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Freshfields lawyers aghast after senior partner refers to ‘Blacks’ in firm-wide email

Boss Edward Braham apologises and says he is ‘committed to learning from this’

The senior partner of Freshfields is facing a backlash after referring to ‘Blacks’ in a firm-wide email that attempted to show support for the Black Lives Matter movement.

The controversial email came in response to the death of African-American George Floyd in US police custody, which has sparked protests across the globe and has seen corporate entities reaffirm their commitment to championing diversity and challenging racism.

In message sent across the magic circle firm, the Freshfields boss Edward Braham wrote:

“I have been shocked by the killing of George Floyd as well as the other recent killings in the US. I am not alone in being moved by the events that have followed and the solidarity shown by people around the world.”

“The last few days have been a stark reminder for all of us of the racism in our society and of the personal risks that so many Blacks face and continue to face. These events are made even more tragic be the higher percentage of Blacks falling ill or dying due to COVID-19”.

“This is a time for speaking up for our Black colleagues … In particular we need to increase our numbers of Black team members and put in the types of systems that will nurture these talented people to rise to more senior positions.”

As well as being uncomfortable with the use of the term “Blacks” to describe black people, Legal Cheek understands that staff took issue with Braham’s use of non-inclusive language that seems to unintentionally place black people into a separate category to white people.

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As first reported by RollOnFriday, it has emerged that a group of black lawyers in Freshfields’ US office looked over and redrafted Braham’s email before it was sent. In an email reportedly accidentally copied to the entire firm, New York-based partner Timothy Wilkins wrote:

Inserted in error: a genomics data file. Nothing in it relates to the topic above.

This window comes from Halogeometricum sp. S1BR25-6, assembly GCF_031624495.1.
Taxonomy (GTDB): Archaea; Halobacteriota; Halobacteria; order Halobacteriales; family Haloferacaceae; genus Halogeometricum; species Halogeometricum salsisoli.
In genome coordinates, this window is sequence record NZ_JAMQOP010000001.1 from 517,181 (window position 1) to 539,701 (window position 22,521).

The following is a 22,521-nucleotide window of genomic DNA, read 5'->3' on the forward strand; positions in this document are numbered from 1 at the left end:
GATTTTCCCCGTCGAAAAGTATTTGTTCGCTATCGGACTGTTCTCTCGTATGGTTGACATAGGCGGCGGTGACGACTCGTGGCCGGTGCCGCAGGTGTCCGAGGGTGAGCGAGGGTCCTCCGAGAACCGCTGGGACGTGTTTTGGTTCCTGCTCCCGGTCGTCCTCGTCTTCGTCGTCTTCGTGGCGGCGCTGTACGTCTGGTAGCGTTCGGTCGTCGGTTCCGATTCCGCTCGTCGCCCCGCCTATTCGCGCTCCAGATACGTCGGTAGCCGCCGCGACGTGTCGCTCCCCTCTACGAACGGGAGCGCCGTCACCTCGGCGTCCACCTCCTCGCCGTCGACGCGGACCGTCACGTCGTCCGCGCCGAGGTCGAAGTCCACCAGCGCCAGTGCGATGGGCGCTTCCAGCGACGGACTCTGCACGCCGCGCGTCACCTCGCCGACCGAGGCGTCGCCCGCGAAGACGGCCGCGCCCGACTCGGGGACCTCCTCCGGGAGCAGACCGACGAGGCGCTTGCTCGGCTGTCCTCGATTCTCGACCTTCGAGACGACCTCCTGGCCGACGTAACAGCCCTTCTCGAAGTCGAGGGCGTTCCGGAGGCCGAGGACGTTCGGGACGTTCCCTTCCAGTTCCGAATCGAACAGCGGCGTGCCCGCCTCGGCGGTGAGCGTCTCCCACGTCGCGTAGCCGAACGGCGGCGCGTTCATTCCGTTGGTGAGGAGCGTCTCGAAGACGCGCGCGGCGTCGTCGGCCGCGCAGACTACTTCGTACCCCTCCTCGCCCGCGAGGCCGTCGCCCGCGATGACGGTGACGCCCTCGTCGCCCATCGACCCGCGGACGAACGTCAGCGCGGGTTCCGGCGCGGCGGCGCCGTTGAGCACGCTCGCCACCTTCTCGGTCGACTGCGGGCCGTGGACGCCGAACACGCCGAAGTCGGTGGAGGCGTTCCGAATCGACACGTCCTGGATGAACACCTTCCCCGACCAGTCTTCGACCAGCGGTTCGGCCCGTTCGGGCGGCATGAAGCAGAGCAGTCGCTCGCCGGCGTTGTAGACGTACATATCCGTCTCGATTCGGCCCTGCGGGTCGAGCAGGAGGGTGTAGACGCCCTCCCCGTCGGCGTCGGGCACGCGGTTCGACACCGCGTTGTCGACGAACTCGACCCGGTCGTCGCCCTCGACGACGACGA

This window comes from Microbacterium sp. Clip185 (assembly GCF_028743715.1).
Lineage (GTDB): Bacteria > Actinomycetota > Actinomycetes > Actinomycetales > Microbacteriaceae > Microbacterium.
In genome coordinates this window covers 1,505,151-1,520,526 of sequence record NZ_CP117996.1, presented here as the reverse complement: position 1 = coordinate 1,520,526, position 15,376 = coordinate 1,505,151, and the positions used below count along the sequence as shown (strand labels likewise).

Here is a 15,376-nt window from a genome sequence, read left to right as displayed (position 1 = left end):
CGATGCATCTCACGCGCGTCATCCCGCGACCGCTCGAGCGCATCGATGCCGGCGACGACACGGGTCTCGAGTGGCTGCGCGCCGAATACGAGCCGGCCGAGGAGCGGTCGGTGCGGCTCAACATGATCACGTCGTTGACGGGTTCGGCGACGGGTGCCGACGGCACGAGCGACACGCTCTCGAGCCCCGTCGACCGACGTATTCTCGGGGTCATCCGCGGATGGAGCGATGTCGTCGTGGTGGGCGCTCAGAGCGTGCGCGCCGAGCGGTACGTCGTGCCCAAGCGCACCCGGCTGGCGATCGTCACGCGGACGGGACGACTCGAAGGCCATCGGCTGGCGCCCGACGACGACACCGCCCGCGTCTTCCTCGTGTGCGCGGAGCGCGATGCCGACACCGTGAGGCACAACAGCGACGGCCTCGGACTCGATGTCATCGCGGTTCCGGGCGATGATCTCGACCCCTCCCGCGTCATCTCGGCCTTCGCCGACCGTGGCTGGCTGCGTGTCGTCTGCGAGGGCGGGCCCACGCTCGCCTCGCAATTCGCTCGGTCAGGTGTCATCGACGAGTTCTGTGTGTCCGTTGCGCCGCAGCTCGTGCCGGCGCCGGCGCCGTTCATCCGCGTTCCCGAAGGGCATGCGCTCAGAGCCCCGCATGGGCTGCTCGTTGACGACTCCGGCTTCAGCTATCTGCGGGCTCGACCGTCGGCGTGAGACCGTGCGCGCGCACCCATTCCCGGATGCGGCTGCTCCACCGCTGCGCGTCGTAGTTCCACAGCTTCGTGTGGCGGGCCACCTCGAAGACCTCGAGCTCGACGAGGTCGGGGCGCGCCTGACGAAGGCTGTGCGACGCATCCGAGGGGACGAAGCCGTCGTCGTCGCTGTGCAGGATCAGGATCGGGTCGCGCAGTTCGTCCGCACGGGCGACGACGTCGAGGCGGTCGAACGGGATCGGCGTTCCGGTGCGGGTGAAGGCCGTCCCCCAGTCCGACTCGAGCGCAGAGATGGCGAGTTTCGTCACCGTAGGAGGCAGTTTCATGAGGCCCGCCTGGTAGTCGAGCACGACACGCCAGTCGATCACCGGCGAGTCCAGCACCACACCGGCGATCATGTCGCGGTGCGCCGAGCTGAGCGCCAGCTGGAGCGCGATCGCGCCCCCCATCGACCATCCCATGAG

“I take full responsibility for this and appreciate that language hits differently across jurisdictions and have an idea of how to diffuse tensions on our BAN call coming up”.

Wilkins reportedly sent another email across the firm addressing Braham’s reference to ‘Blacks’. He said:

“I appreciate that the term Black or Blacks hits out of tune in certain jurisdictions. And, I must admit I must just be an old school radical where the James Brown refrain of ‘I’m Black and I’m Proud’ — is just how I speak — especially at a time when people are marching in the streets to protest violence against the Black community”.

“So, thank you around the network for helping me understand better that adding ‘people’ and ‘colleagues’ after the term helps to humanize our experience to others in an important way,” he added.

Responding to the fallout, Braham said:

“My email was sent to express my deep concern for the situation in the US and I am very sorry for any offence that I caused. I am grateful that people have given me feedback and am committed to learning from this, as we continue to increase our commitment to diversity and inclusion across the firm.”

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